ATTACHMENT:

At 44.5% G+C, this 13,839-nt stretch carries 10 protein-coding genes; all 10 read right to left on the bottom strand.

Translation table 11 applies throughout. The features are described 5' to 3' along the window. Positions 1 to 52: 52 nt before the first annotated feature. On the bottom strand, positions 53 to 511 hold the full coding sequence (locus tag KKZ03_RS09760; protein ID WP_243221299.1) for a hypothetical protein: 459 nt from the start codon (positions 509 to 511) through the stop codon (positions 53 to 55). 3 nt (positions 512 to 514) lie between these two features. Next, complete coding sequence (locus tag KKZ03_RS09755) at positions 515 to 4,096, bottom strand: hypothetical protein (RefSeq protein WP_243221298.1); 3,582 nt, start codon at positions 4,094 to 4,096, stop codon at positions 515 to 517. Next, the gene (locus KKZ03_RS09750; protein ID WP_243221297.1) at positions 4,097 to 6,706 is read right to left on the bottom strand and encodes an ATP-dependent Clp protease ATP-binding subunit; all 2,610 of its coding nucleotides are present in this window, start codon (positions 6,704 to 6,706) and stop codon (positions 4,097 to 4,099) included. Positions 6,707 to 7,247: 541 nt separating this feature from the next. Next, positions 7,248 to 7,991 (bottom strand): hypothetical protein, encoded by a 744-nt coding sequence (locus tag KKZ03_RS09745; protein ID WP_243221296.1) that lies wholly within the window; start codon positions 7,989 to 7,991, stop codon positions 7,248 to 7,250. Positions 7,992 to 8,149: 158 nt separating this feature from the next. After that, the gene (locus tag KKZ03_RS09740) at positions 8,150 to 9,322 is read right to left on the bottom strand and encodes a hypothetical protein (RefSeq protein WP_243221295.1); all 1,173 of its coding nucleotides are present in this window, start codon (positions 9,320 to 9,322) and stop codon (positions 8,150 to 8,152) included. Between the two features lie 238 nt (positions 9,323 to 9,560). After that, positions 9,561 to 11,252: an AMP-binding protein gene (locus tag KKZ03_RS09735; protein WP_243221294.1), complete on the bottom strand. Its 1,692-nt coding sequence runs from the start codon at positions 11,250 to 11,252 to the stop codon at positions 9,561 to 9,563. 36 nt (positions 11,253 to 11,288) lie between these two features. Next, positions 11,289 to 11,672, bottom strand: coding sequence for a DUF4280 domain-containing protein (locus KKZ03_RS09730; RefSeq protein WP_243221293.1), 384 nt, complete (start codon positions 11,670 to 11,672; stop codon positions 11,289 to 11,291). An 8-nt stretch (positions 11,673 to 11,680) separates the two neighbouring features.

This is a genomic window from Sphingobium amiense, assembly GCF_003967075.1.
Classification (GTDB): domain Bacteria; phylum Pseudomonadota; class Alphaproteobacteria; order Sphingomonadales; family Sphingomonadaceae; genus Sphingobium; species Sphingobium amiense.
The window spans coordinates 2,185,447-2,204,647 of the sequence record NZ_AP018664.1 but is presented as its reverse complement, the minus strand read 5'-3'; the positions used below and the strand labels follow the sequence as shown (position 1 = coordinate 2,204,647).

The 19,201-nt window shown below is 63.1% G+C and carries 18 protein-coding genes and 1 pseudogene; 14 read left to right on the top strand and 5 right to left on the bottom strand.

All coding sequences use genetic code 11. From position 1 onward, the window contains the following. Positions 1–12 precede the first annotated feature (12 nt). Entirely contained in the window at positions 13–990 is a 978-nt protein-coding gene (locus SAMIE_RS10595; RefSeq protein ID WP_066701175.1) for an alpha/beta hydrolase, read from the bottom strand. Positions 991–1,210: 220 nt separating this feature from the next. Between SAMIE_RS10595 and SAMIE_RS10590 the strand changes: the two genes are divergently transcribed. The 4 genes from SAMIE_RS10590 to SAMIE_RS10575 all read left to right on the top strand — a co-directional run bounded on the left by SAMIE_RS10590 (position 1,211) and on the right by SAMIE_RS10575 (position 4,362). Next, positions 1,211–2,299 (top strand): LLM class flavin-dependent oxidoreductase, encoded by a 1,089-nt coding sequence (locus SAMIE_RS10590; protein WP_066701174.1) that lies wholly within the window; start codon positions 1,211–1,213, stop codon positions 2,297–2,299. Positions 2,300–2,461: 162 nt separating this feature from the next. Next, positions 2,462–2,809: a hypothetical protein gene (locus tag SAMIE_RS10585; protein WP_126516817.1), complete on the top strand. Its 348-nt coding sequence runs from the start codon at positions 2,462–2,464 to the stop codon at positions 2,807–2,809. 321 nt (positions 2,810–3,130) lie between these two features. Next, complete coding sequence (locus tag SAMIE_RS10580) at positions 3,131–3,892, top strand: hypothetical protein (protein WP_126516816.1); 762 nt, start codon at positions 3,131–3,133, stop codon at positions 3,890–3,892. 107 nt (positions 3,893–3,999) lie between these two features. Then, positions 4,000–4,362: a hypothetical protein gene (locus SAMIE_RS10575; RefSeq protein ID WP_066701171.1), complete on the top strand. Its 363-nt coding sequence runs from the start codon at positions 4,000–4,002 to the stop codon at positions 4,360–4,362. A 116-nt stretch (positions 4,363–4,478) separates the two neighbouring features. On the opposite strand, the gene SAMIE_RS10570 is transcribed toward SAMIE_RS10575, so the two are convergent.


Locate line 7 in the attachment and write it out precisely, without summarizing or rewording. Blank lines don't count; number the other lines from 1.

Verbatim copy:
All coding sequences use genetic code 11. From position 1 onward, the window contains the following. Positions 1–12 precede the first annotated feature (12 nt). Entirely contained in the window at positions 13–990 is a 978-nt protein-coding gene (locus SAMIE_RS10595; RefSeq protein ID WP_066701175.1) for an alpha/beta hydrolase, read from the bottom strand. Positions 991–1,210: 220 nt separating this feature from the next. Between SAMIE_RS10595 and SAMIE_RS10590 the strand changes: the two genes are divergently transcribed. The 4 genes from SAMIE_RS10590 to SAMIE_RS10575 all read left to right on the top strand — a co-directional run bounded on the left by SAMIE_RS10590 (position 1,211) and on the right by SAMIE_RS10575 (position 4,362). Next, positions 1,211–2,299 (top strand): LLM class flavin-dependent oxidoreductase, encoded by a 1,089-nt coding sequence (locus SAMIE_RS10590; protein WP_066701174.1) that lies wholly within the window; start codon positions 1,211–1,213, stop codon positions 2,297–2,299. Positions 2,300–2,461: 162 nt separating this feature from the next. Next, positions 2,462–2,809: a hypothetical protein gene (locus tag SAMIE_RS10585; protein WP_126516817.1), complete on the top strand. Its 348-nt coding sequence runs from the start codon at positions 2,462–2,464 to the stop codon at positions 2,807–2,809. 321 nt (positions 2,810–3,130) lie between these two features. Next, complete coding sequence (locus tag SAMIE_RS10580) at positions 3,131–3,892, top strand: hypothetical protein (protein WP_126516816.1); 762 nt, start codon at positions 3,131–3,133, stop codon at positions 3,890–3,892. 107 nt (positions 3,893–3,999) lie between these two features. Then, positions 4,000–4,362: a hypothetical protein gene (locus SAMIE_RS10575; RefSeq protein ID WP_066701171.1), complete on the top strand. Its 363-nt coding sequence runs from the start codon at positions 4,000–4,002 to the stop codon at positions 4,360–4,362. A 116-nt stretch (positions 4,363–4,478) separates the two neighbouring features. On the opposite strand, the gene SAMIE_RS10570 is transcribed toward SAMIE_RS10575, so the two are convergent.